• Boolean IP Team

Using Boolean Operators for Effective Patent Searching: Boolean IP Consulting

Updated: Nov 29


The number of patent filings per year keeps surging globally with each coming year because of the increased pace in continuously evolving technologies and market competition. Many patent applications for similar inventions are being filed and the burden on patent examiners to distinguish between those keeps on piling. As a result, many patent applications are rejected because of similar existing patents or prior arts and many non-novel or inventive-step lacking patent applications are erroneously granted after lack of a thorough prior art search. Now the second case may seem beneficial to the assignee of the patent in the initial stages before product launch or licensing-out of the patent, it may pose threat to the validity of the patent at a later stage. In the nutshell, the effort or money invested in granting of the patent or other stages after grant may go futile if the patent gets invalidated.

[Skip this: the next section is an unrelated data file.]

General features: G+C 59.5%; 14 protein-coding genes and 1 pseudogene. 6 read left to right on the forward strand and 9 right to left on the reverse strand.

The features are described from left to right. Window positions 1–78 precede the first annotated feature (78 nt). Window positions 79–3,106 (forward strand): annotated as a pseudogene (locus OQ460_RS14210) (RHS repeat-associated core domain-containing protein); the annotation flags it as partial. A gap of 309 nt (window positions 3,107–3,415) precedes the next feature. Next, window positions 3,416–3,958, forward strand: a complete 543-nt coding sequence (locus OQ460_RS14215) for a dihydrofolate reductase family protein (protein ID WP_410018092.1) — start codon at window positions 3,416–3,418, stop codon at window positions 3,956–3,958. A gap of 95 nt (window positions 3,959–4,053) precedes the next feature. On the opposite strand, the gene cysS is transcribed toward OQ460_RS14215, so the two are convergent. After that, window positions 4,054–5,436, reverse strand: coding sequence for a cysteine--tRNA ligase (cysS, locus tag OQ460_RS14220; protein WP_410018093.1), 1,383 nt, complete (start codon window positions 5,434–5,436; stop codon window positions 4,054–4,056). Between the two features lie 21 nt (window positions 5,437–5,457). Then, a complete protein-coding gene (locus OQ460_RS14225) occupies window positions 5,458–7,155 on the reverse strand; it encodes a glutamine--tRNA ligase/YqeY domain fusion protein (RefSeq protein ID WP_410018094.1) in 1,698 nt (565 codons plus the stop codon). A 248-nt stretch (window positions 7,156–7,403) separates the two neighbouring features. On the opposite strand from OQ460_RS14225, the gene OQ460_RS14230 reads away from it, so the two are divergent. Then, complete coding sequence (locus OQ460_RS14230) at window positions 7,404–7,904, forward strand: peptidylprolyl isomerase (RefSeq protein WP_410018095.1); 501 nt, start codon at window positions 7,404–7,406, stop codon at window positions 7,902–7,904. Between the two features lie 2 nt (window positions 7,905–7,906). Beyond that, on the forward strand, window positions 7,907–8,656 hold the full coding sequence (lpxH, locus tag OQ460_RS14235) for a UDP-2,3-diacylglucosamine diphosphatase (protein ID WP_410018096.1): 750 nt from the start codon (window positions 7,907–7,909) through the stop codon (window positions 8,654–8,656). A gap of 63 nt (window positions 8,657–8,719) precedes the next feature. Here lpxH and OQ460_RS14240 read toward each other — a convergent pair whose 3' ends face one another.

It is therefore imperative for inventors to know the basics of prior art search during their invention research to understand existing similar technologies or patents. There are many available patent as well non-patent databases that provide reliable prior art information. Most of those allow searching by paying certain subscription fee. However, there are many freely available databases like Google Patent as well that provide decent coverage of main patent jurisdictions. In most free databases, the searching can be done similar to what we do in normal Google search. We input a simple sentence query and the database provides all the relevant hits that include some of the keywords from your query. You have to be lucky enough to get the bang-on prior art using such databases depending on the technology.

However, when it comes to running complex search queries, especially in domains related to Life Sciences and Chemistry, it becomes difficult to identify very similar prior arts on freely available databases. For such cases, paid databases come handy. Most of the paid databases use similar kind of operators (or rather say logic) to identify closely related prior art. The most common ones are the Boolean operators such as AND, OR and NOT. Here are some simple examples:

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